And 21 more key soundbites from the Magazine Innovation Summit.
Roughly 400 media industry executives gathered at the Magazine Innovation Summit in New York on Tuesday. If you weren’t following along on Twitter, here are some key soundbites from the sessions.
“In the last year the people in this room have developed a lot of scar tissue.”
– Magazine Publishers of America chairman John Griffin
“We could sell the movie rights to the McKinsey study."
– Condé Nast group president David Carey, referring to this
“We’re beyond a recession; we’re in a repression.”
– PricewaterhouseCoopers partner Michael Kelley
“There was a little change at our company this morning.”
– BusinessWeek executive editor John Byrne, on the sale of the magazine to Bloomberg LP
“Do you think it’s totally insane to have people pay for content?”
– Walter Isaacson, CEO of the Aspen Institute and former editor of Time magazine
“I’m your worst fear. I read them online. I love the content. And I don’t pay for it.”
– Netflix founder Reed Hastings on magazines
“We’ve had a lot of great conversations, there’s not much more I can say.”
– Time Inc. executive vice president John Squires, on the company’s “Hulu for Magazines” concept
“We’re not just in the journalism business – we’re in the pleasure business.”
– Maria Rodale, CEO, Rodale Inc.
"There’s a growing recognition that free is not the answer.”
– New Yorker writer Ken Auletta
“I read magazine content online, I don’t feel need to subscribe to them.”
– Walter Isaacson
"They flip faster."
– Procter & Gamble group president Melanie Healey’s 14-year-old daughter, explaining why she likes magazines better than the Internet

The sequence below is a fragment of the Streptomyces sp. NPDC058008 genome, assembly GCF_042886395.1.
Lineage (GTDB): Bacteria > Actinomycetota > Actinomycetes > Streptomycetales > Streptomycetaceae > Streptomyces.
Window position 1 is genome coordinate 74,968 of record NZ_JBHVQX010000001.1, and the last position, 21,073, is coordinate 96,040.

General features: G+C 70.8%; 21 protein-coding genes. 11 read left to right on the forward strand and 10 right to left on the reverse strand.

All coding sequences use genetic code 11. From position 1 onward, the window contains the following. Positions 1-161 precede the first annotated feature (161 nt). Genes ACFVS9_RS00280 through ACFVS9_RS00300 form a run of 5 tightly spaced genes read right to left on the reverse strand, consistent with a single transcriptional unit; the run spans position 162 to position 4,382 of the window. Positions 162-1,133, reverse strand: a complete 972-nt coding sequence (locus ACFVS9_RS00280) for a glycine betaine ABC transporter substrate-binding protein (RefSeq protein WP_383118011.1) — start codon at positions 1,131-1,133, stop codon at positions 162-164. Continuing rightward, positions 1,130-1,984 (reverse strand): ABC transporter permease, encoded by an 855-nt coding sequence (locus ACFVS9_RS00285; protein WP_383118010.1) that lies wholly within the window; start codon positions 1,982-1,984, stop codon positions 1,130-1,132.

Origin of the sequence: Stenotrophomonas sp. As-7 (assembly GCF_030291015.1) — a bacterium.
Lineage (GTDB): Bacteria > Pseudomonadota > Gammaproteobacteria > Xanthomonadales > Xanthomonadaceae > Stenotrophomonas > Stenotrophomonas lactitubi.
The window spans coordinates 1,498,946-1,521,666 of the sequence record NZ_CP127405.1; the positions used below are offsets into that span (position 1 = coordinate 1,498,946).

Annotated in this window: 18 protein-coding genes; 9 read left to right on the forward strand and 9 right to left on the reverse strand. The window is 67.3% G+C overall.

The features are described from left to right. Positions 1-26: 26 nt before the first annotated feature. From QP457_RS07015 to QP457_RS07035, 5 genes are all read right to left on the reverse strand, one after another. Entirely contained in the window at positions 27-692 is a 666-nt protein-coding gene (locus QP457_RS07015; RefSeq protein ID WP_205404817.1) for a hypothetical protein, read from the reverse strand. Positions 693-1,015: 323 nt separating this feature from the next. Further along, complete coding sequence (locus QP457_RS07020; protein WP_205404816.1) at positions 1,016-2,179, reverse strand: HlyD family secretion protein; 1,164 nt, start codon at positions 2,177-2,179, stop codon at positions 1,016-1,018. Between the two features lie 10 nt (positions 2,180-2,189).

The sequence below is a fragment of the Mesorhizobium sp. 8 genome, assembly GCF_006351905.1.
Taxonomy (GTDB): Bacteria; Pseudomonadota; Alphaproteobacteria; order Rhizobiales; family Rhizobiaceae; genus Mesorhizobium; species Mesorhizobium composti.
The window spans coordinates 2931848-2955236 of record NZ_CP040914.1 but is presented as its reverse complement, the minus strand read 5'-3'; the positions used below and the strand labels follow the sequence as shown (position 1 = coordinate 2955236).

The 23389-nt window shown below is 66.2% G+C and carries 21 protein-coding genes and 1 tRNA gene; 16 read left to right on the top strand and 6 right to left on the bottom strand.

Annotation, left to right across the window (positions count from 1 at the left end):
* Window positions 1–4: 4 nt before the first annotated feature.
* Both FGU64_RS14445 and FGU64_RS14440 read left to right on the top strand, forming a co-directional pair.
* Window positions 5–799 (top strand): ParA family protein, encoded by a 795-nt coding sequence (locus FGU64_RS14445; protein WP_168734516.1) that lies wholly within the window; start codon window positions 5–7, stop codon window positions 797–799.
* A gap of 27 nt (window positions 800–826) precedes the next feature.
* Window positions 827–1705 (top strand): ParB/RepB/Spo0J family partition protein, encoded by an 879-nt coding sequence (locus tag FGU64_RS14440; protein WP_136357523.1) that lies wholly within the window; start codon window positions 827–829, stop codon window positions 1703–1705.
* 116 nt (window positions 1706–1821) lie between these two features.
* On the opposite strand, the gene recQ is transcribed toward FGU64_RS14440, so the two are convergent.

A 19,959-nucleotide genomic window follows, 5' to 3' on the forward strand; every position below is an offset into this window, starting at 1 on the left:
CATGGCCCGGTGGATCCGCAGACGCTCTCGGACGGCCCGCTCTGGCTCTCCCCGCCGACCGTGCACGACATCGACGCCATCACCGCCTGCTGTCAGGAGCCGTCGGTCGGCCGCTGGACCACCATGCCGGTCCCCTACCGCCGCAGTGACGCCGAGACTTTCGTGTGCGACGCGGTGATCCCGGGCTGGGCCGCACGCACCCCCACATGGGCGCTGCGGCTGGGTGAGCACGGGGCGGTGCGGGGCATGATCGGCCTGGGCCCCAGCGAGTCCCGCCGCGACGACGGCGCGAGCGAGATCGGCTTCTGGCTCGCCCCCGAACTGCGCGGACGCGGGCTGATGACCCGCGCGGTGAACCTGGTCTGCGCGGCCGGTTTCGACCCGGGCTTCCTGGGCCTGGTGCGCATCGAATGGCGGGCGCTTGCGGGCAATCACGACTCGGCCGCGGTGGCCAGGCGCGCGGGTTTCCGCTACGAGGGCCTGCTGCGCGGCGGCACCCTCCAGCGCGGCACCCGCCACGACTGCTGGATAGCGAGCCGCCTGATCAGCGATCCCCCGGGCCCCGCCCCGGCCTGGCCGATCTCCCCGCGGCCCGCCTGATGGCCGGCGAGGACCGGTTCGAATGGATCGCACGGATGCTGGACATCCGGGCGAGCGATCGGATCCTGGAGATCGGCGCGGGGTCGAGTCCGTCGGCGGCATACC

“Netflix will spend $600 million on postage next year.”
– BusinessWeek’s Byrne
“Maghound (Time Inc.’s year-old Netflix-like service) is a great concept, in need of a lot of support.”
“They’ll be in stores by Christmas.”
– Hastings on the availability of Wi-Fi-enabled TVs
“Unlike the TV space, where programs last 4-5 years, our brands last decades.”
– Condé Nast’s Carey, on why magazine publishers need to tread carefully when toeing the ethical line
"I used to get Ad Age on a Monday. I would’ve paid $2,000 to get it on a Friday."
– Carey, on the industry’s failure to capture the "uber-user"
"Last month we employed more writers last month than the Associated Press."
– Demand Media Studios (what?) executive vice president Steven Kydd
“Short answer, no. But …”
– Ken Auletta’s response to the question “Are the Google guys evil?” from the New York Times’ David Carr
“Google gets $21 billion in annual ad revenue. The magazine industry is just under $23 billion.”
“I think Vanity Fair will be here forever.”
– Skip Zimbalist, former CFO of Times Mirror and current CEO, Active Interest Media
“Rupert Murdoch hasn’t granted me an interview since 1995.”
– Auletta, when asked about his relationship with Murdoch, whom he once profiled and called a "pirate"
“I guess the question is, ‘Is this industry any better prepared (for shift to Web) than it was 28 years ago?’”
– Scott Donaton, former publisher of Entertainment Weekly and editor of Ad Age, after watching this clip
“We’ve failed at it mostly.”
– Hastings on Netflix’s experience with social media
“When Apple’s [tablet] device is announced, there will be a mass ascension and everyone will go to media heaven.”
– Josh Quittner, editor-at-large, Time magazine